In a democratic society, political leaders are chosen by the people through an electoral process. This means that gaining political power has to come by way of politicians winning the support and trust of the voter, and they have to make policies appeal to individual voters as well as networks of interest-groups, and the societal context influences the political style applied. In times of (economic) prosperity, political parties can make bigger promises and will show political ‘credit claiming’ (as we have seen during the expansion of the welfare state in the last few decades). Contrastingly, in times of (economic) insecurity and associated retrenchment, politicians are more inclined to apply ‘blame-avoidance’. No one wants to take responsibility for civil losses. Newcomers in the political arena are often eager to blame those currently in office for societal problems, and portray themselves as bringers of change [and thus as ‘reclaiming’ times of progress]. Here we can draw a parallel with the anti-establishment sentiment that Trump has tapped into.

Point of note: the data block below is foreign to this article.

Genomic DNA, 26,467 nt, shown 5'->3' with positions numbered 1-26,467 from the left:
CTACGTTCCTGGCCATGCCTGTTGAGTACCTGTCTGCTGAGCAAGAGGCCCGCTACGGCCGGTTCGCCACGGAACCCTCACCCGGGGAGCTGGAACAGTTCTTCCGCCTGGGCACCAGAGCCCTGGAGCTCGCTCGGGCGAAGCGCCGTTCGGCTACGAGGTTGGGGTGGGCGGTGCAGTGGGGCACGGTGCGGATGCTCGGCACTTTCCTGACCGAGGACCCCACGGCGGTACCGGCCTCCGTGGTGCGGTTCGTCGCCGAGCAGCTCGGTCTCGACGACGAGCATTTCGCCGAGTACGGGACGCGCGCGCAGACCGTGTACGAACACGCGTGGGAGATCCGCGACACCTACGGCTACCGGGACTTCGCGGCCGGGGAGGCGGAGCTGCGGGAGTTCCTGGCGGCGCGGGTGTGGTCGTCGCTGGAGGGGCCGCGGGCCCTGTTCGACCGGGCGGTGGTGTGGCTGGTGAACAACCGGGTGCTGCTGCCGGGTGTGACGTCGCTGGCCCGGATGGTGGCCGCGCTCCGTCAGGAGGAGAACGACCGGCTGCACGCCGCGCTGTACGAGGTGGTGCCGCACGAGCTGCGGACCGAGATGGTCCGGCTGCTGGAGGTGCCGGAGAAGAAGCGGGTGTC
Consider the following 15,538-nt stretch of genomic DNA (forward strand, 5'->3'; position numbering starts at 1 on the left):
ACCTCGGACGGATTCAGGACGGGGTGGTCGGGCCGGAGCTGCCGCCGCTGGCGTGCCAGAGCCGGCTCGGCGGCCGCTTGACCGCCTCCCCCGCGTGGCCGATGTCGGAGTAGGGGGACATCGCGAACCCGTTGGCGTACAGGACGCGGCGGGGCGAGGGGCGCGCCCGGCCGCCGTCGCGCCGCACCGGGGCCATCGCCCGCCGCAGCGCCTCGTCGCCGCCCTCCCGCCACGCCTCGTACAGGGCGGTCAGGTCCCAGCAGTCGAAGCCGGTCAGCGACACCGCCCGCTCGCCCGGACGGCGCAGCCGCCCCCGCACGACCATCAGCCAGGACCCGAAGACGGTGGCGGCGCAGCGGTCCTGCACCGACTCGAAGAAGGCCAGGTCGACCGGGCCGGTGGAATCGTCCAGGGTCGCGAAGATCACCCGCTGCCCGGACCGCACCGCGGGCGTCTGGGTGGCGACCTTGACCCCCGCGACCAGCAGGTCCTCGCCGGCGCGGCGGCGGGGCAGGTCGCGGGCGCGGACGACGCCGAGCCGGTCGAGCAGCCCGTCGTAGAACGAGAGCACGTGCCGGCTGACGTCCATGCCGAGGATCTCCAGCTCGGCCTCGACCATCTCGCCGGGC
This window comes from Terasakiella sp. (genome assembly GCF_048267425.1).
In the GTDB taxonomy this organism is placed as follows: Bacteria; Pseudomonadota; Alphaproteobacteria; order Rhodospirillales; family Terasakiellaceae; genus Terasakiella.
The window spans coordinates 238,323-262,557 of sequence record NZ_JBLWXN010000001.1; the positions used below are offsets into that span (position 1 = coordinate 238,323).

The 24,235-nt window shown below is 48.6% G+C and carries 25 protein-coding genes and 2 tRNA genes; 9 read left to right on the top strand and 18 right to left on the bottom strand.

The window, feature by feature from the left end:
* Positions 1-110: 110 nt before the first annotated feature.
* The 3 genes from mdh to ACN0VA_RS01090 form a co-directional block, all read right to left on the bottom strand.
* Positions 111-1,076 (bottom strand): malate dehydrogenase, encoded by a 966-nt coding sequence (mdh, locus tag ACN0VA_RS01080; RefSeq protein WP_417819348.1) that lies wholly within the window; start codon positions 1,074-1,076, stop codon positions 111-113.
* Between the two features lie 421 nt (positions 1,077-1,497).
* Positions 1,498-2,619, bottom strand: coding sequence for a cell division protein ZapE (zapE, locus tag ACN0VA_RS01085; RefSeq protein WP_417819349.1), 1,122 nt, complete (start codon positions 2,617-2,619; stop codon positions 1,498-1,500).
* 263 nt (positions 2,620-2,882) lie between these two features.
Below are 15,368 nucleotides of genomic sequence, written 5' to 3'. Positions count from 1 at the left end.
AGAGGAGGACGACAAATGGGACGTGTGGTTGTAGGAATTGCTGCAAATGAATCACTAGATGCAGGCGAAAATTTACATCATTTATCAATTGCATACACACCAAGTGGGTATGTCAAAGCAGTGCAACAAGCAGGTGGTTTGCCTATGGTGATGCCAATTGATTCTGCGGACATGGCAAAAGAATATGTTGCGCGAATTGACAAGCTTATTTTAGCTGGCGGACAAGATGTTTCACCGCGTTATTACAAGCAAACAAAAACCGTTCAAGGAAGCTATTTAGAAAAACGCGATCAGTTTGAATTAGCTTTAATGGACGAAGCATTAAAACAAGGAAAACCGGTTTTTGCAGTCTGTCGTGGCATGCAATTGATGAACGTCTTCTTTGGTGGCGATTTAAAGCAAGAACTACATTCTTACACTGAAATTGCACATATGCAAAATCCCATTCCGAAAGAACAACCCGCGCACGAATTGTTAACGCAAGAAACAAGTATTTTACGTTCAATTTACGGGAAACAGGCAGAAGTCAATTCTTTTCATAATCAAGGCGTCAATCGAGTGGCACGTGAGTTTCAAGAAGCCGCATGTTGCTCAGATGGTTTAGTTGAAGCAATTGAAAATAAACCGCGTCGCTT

Psychological processes also influence how politicians present themselves to the public. Studies on voting-behaviour have shown that most voters (at least in the United States) have negativity bias in that they are willing to take larger risks in order to prevent their (economic) circumstances worsening. This explains why people who are lesser off are more easily persuaded to vote for someone who promises change.
These inherent mechanisms to democratic elections often lead to politicians focusing on short-term results (which explains why we often see a shift or weakening of political stances after the elections – many insisted that this would be the case with Trump i.e. that the Trump we saw during the election was just a persona). Furthermore, they tend to favour larger or more powerful interest-groups. Therefore, there is definitely some truth in the notion of the political elite not having payed sufficient attention to those that felt silenced and unheard, and it explains why many people feel politicians are not to be trusted. What then, makes Trump so different?